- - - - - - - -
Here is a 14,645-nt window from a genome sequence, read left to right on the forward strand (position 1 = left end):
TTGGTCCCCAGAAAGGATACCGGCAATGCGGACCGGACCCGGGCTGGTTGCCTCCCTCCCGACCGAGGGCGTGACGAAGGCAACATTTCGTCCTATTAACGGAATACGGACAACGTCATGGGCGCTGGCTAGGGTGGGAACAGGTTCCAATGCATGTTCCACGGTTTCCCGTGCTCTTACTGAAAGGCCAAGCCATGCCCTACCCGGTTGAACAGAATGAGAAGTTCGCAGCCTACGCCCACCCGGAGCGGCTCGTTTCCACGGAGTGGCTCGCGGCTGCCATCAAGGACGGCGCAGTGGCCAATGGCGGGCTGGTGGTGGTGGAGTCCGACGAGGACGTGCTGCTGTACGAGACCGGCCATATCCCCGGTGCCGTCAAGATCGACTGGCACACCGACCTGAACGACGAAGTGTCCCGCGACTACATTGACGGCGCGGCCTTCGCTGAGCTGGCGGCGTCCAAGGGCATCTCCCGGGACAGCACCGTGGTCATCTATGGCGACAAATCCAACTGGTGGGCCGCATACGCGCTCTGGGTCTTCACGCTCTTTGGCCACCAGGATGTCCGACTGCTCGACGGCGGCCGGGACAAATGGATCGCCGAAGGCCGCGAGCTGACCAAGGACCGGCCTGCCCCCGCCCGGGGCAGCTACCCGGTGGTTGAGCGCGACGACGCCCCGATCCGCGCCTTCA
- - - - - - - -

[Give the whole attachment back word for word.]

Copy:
Here is a 14,645-nt window from a genome sequence, read left to right on the forward strand (position 1 = left end):
TTGGTCCCCAGAAAGGATACCGGCAATGCGGACCGGACCCGGGCTGGTTGCCTCCCTCCCGACCGAGGGCGTGACGAAGGCAACATTTCGTCCTATTAACGGAATACGGACAACGTCATGGGCGCTGGCTAGGGTGGGAACAGGTTCCAATGCATGTTCCACGGTTTCCCGTGCTCTTACTGAAAGGCCAAGCCATGCCCTACCCGGTTGAACAGAATGAGAAGTTCGCAGCCTACGCCCACCCGGAGCGGCTCGTTTCCACGGAGTGGCTCGCGGCTGCCATCAAGGACGGCGCAGTGGCCAATGGCGGGCTGGTGGTGGTGGAGTCCGACGAGGACGTGCTGCTGTACGAGACCGGCCATATCCCCGGTGCCGTCAAGATCGACTGGCACACCGACCTGAACGACGAAGTGTCCCGCGACTACATTGACGGCGCGGCCTTCGCTGAGCTGGCGGCGTCCAAGGGCATCTCCCGGGACAGCACCGTGGTCATCTATGGCGACAAATCCAACTGGTGGGCCGCATACGCGCTCTGGGTCTTCACGCTCTTTGGCCACCAGGATGTCCGACTGCTCGACGGCGGCCGGGACAAATGGATCGCCGAAGGCCGCGAGCTGACCAAGGACCGGCCTGCCCCCGCCCGGGGCAGCTACCCGGTGGTTGAGCGCGACGACGCCCCGATCCGCGCCTTCA